The undersigned finds this violation does warrants the imposition of a $2,000 administrative penalty. This nominal penalty appears warranted in light of the Company's apparent good faith use of the misleading material.

15. In the PERTINENT FACTS OF THE CURRENT EXAMINATION-II. Unfair Trade Practice Violations- 6. Sales Brochure- Equity Indexed Annuity (Report at page 13), the examiner notes the Company's insert# 14405 contains a chart which purports to illustrate a hypothetical cash value of the Company's Equity I annuity product compared to the S&P 500. (Appendix G, Report at page 34.) The examiner notes the chart uses an index value based on an 80% participation rate. However, the Company's annual average participation rate has never exceeded 75.83%. As such, the examiner concludes the brochure contains a misleading projection and in violation of 8

V.S.A. § 4724. The examiner recommends that the Company change the participation rate used in the sales material to reflect realistic projections of future participation rates. (Report at page 13, Recommendation No. 7 at Report page 19.)

In its Response (page 7), the Company asserts that its use of the 80% participation rate is not misleading. The Company notes "the purpose of this illustration is not to imply that such growth is likely to happen. It is to show the customer what happens when there are fluctuations in the S&P 500." (Response at page 7.) Further, the Company notes that the average participation rate for 2000 and 2001 was 75.84%, but that it was "76.25% for year 2002 to August."7 (Response at page 7.) Further, the Company notes for the 41 month period from April 1999 through August 2002, the participation rate was 80% in 26 of the months. Additionally, the Company notes the insert indicates that the rate is set yearly and the chart is labeled "Hypothetical Cash Value Accumulation" and clearly states that participation rates are not guaranteed. Thus, the Company argues, it does not misrepresent the benefits of the product.

Upon consideration, the undersigned adopts this portion of the Report. The undersigned rejects the Company's argument and concludes the use of the 80% participation rate in the brochure is a violation of 8 V.S.A. § 4724. The chart is clearly intended to illustrate the performance of the Company product, as compared to the S&P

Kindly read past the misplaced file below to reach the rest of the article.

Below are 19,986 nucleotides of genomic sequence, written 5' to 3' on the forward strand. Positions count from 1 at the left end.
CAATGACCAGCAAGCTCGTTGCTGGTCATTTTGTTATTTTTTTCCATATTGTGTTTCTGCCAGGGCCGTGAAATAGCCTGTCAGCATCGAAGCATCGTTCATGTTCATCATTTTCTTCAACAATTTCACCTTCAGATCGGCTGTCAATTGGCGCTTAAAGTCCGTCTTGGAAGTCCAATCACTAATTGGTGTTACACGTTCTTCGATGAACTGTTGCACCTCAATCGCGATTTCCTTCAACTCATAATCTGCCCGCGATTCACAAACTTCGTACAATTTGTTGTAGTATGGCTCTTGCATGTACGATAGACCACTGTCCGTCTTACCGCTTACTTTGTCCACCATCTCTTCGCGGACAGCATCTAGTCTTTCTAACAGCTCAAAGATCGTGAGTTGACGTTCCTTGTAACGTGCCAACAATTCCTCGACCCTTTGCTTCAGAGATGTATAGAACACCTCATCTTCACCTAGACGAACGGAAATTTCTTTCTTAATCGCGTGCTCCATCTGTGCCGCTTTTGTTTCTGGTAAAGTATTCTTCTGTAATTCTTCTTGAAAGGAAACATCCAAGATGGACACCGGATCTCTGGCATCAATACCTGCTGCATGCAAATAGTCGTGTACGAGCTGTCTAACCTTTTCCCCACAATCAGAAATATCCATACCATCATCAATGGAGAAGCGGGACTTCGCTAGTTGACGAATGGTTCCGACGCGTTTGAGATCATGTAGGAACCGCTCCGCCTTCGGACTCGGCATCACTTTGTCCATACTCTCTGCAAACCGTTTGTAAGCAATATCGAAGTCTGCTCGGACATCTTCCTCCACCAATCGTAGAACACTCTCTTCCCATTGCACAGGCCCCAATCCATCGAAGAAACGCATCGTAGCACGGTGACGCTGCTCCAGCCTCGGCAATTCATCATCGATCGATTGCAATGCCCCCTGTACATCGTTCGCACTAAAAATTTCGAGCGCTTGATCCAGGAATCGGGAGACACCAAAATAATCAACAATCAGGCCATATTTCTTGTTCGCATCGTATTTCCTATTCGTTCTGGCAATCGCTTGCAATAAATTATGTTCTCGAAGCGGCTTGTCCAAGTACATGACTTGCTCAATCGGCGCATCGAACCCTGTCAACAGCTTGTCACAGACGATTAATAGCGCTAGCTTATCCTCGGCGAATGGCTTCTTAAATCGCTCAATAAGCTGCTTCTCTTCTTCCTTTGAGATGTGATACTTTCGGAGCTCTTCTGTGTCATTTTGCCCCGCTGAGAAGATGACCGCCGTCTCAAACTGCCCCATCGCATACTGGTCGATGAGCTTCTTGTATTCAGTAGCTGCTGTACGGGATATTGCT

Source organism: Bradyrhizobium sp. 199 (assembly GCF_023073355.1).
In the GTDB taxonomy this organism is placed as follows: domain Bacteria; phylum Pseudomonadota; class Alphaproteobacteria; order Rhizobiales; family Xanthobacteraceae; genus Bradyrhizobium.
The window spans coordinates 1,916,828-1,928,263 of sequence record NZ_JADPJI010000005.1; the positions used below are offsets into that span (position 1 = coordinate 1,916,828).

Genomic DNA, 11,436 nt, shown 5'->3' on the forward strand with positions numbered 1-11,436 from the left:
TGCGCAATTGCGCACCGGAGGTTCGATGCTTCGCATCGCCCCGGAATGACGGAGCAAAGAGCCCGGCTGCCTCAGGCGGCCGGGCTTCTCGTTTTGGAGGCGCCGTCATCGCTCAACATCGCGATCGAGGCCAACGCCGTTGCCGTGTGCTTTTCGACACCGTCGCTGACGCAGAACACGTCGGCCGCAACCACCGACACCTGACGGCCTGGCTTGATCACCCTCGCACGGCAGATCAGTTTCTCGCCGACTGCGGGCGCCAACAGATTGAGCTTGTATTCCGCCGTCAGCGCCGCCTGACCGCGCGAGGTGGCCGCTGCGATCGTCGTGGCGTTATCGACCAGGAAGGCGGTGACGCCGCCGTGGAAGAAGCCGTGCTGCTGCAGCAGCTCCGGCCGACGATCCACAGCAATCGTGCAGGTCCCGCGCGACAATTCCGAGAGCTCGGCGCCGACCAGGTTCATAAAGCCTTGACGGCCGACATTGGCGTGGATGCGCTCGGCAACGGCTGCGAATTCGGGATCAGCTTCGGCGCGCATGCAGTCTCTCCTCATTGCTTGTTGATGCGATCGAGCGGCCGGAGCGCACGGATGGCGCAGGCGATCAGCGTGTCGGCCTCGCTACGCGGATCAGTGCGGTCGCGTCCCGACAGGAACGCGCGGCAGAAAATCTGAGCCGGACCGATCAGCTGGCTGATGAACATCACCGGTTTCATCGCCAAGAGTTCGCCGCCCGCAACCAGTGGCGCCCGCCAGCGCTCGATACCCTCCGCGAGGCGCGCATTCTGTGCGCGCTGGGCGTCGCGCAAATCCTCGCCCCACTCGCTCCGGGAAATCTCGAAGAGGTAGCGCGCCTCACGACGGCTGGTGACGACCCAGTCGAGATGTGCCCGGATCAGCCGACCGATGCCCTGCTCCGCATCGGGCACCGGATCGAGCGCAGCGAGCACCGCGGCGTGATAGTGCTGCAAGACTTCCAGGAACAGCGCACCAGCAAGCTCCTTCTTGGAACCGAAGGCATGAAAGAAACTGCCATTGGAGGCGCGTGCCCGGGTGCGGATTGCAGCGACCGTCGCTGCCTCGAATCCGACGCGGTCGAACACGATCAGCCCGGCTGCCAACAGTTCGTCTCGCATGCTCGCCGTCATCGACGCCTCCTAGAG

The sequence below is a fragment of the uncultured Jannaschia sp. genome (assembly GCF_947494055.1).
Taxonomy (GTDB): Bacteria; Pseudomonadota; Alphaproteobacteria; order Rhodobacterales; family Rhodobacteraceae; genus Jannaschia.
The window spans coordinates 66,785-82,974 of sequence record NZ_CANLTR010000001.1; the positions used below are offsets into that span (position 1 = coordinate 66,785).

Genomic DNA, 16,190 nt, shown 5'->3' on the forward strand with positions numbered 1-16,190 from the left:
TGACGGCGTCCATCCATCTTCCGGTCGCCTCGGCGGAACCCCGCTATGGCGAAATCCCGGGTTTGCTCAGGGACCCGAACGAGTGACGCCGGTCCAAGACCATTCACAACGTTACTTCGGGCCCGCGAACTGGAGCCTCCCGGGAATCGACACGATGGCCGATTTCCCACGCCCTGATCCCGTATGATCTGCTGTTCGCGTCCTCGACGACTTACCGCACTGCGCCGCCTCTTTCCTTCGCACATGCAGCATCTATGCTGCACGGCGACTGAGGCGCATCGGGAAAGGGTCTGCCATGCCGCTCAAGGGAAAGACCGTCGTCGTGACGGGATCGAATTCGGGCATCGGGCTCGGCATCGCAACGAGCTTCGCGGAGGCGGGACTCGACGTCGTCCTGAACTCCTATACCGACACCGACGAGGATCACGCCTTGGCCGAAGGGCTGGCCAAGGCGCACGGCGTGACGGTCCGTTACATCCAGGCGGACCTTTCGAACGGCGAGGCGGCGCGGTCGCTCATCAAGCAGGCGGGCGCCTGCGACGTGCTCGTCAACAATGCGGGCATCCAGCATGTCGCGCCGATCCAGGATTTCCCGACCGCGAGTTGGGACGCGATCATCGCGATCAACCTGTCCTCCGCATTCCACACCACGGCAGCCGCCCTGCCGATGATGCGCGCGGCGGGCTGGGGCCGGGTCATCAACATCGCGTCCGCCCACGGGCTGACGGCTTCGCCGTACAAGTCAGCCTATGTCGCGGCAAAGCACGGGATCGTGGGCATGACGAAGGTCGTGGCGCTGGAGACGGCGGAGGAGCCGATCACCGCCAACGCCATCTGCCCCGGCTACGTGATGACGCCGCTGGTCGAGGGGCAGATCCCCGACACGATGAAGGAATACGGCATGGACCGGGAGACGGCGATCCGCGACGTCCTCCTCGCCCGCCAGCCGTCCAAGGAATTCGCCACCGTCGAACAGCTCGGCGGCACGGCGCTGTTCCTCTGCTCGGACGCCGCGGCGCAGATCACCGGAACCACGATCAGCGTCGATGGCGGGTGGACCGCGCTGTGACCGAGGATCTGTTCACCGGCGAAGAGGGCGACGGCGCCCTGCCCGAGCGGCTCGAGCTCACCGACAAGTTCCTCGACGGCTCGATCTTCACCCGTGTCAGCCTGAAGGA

500. Although the chart is intended to provide only a hypothetical comparison, that comparison must be reasonably based on previously occurring events. In this situation, the Company had chosen to use an annual participation rate which has limited, if any, basis in reality. If the Company were allowed to use an 80% rate as its sample annual participation rate, when in fact it has never actually had an annual average of 80%, then what is to prevent the Company from using 90%? The participation rate should be no higher than the previous average annual participation rates.

The Company shall confirm no later than December 20, 2004 that it no longer uses this advertisement and will further confirm that it will not use statistics for product comparison unless those statistics are based on actual previously occurring events which are presented in a manner that is not misleading. The Company shall specifically note that return rates and similar statistics used in sales materials must be reasonably supported by actually occurring historical events. That the Company has previously achieved an 80% participation rate inconsistently, and has not exceeded that rate, fails to reasonably support the use of such a figure for comparison purposes in an advertisement.8

Finally, the undersigned finds this appropriate for the imposition of a $10,000 administrative penalty.

In the PERTINENT FACTS OF THE CURRENT EXAMINATION - II. Unfair Trade Practice Violations- 7. Unsuitable Sales section of the Report (page 13-14), the examiner describes two incidents in which the Company's producer sold unsuitable policies and complaints were filed with the Department. In both situations, the Company refunded the money. The examiner refrains from making recommendations in this section of the Report because the remainder of the Report details improvements implemented by the Company and the examiner's thoughts about the specifics of those improvements.

In it's Response {pages 7-8), the Company requests this portion of the Report not be adopted because the producers who sold the suitable policies "believed, at the time of sale that the product they presented and sold was suitable for the clients (sic) needs." (Response at page 8.)

Upon consideration, the undersigned adopts this section of the Report. The sales in question were unsuitable. Although evidence may exist to support the Company's assertion that the producers in question reasonably believed the sales were suitable, the Company does not provide any such evidence.